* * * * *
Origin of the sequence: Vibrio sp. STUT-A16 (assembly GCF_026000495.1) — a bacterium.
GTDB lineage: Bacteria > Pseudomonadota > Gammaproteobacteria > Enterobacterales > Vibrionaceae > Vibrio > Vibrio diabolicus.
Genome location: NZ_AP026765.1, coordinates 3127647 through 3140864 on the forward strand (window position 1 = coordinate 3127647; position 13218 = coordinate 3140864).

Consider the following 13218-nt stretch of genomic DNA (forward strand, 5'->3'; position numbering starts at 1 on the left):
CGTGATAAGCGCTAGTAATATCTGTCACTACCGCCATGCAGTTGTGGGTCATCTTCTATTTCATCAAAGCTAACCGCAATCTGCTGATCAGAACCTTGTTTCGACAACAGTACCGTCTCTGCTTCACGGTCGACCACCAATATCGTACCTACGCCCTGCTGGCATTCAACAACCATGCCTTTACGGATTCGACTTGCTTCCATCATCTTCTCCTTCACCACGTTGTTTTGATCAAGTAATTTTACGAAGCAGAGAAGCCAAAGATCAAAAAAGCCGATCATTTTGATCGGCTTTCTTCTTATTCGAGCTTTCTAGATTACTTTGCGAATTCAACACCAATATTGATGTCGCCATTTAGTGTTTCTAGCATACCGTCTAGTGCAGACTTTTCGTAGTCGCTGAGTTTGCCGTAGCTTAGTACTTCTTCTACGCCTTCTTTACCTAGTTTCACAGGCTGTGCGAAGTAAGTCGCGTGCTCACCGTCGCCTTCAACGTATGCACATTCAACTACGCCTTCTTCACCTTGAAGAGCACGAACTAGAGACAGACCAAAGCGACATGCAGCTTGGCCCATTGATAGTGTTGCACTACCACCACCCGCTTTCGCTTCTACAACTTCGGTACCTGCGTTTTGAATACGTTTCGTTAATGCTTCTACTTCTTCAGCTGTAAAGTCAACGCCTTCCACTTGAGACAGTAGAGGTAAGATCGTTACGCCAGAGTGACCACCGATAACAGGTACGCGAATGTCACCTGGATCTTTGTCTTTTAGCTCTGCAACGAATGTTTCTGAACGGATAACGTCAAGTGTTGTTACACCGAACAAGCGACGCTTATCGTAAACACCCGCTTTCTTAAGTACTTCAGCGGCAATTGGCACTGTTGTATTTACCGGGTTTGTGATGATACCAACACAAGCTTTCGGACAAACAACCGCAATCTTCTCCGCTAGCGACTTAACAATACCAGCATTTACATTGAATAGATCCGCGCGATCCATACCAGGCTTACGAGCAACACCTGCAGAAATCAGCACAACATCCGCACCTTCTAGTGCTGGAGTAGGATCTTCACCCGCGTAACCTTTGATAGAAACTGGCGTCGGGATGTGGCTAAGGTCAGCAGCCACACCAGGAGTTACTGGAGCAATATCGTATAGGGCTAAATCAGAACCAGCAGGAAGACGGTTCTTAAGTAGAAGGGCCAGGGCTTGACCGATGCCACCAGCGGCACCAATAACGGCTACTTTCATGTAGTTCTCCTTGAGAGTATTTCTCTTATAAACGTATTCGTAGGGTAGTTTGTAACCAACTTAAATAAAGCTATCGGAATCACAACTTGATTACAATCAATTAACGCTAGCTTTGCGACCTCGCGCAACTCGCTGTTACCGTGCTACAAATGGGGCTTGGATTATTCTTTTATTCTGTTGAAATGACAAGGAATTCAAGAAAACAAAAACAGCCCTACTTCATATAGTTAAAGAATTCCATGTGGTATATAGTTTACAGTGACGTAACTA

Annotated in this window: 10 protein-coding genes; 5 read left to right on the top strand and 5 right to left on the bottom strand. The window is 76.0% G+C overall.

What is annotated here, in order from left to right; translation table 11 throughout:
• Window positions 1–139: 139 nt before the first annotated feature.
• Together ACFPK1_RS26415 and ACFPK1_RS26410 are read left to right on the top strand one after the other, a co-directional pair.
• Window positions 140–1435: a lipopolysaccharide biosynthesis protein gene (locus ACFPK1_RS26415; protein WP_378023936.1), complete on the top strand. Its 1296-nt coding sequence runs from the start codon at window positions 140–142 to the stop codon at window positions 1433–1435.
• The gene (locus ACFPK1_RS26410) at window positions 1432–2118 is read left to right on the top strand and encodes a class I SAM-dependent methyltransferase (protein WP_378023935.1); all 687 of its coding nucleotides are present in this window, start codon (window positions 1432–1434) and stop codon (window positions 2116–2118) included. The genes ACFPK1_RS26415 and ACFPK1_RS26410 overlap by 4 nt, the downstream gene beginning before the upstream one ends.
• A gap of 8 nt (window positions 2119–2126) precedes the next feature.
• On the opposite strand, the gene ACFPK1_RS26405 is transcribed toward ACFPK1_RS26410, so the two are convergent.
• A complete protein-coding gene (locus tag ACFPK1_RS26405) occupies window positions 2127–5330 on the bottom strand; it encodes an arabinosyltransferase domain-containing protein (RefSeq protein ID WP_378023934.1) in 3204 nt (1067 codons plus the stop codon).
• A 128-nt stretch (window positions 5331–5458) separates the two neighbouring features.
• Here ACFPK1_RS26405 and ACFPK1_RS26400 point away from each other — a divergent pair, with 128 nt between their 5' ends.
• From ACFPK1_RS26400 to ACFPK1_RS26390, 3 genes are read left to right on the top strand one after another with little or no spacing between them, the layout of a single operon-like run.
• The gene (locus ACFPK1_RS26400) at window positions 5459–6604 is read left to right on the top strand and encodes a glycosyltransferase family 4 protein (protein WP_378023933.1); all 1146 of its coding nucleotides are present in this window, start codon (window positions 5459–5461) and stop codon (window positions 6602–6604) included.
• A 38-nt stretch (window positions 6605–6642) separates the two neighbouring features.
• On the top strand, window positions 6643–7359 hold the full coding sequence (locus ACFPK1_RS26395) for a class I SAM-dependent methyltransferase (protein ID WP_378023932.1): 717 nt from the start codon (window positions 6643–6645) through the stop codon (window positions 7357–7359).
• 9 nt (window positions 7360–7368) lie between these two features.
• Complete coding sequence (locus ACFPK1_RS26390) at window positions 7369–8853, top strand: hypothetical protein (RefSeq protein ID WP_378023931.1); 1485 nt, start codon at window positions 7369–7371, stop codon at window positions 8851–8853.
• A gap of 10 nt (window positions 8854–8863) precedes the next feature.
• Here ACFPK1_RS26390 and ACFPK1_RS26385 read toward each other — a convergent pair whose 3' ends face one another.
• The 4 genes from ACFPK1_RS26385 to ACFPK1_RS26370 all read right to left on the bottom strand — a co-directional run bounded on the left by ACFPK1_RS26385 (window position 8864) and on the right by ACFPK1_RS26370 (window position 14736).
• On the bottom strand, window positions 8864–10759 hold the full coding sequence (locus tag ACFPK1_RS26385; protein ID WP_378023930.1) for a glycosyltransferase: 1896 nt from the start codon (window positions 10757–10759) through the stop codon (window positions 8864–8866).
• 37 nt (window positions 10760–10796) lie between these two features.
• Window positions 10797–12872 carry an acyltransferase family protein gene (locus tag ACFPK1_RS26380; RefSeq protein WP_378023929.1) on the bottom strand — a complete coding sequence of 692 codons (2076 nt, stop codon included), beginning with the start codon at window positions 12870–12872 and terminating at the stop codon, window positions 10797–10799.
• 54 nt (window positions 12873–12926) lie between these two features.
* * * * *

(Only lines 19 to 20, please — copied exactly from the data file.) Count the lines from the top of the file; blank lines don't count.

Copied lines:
• A 38-nt stretch (window positions 6605–6642) separates the two neighbouring features.
• On the top strand, window positions 6643–7359 hold the full coding sequence (locus ACFPK1_RS26395) for a class I SAM-dependent methyltransferase (protein ID WP_378023932.1): 717 nt from the start codon (window positions 6643–6645) through the stop codon (window positions 7357–7359).